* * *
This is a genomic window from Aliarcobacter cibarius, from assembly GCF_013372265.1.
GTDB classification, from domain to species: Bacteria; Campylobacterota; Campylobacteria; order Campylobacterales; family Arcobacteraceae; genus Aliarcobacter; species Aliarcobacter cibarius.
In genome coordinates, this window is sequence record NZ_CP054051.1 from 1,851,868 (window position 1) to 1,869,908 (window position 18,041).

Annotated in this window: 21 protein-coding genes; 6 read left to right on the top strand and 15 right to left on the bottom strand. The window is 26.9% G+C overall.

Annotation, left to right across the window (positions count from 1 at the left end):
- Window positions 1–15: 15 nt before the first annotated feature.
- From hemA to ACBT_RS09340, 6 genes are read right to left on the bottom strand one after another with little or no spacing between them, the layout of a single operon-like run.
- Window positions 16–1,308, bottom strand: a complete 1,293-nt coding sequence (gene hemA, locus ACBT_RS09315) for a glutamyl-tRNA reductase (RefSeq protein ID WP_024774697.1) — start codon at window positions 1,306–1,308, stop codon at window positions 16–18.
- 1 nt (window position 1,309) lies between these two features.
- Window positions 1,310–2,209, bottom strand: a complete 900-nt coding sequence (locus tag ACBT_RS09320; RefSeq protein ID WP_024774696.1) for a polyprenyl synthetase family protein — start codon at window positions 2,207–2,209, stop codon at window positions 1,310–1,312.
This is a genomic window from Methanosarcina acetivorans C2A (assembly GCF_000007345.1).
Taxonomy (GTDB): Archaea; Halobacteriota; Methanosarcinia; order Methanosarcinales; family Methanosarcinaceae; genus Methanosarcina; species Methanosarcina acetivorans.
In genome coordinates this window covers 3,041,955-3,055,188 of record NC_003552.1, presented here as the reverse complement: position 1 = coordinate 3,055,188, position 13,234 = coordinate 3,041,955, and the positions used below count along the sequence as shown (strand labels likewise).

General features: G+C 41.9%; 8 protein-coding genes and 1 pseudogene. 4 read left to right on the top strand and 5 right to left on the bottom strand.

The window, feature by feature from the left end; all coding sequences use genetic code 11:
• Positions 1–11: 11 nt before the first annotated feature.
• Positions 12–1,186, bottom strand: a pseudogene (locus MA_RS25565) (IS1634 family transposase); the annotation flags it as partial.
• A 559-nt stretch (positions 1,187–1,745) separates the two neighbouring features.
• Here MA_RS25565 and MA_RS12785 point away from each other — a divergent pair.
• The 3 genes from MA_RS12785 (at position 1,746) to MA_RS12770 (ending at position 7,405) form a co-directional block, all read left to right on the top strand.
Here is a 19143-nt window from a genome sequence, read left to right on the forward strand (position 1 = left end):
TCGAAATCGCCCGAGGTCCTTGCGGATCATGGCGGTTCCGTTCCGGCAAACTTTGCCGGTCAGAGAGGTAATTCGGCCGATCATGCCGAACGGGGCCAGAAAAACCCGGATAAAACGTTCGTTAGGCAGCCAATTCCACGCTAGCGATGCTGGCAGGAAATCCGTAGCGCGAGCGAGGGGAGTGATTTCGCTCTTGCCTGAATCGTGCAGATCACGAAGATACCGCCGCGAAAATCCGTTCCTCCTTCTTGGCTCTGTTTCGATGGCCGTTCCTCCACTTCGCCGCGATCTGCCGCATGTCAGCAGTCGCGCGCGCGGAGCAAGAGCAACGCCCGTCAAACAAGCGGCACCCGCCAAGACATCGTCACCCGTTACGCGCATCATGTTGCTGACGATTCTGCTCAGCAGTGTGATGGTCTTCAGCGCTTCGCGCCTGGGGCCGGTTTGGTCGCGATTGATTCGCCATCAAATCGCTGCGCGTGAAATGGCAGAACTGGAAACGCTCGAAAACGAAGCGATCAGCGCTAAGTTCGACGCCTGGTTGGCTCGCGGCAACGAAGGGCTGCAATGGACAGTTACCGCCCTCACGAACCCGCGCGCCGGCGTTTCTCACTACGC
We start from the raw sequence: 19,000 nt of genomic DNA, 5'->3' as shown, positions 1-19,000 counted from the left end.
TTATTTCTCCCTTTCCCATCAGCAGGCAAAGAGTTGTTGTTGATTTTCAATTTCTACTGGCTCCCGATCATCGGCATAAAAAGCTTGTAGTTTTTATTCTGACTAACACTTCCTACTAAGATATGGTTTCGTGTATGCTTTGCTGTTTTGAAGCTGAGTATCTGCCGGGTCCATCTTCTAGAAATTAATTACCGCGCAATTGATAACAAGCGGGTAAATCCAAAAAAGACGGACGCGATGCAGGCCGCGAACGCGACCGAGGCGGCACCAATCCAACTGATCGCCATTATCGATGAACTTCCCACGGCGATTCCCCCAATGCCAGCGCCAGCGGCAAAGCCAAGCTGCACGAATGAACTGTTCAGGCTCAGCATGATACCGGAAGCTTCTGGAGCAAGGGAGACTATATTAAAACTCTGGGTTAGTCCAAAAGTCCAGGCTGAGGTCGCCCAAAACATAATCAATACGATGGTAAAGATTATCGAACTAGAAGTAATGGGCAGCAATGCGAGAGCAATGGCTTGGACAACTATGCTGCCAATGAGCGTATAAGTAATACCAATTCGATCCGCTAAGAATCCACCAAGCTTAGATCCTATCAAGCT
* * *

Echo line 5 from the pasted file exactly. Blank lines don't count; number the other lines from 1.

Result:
Annotation, left to right across the window (positions count from 1 at the left end):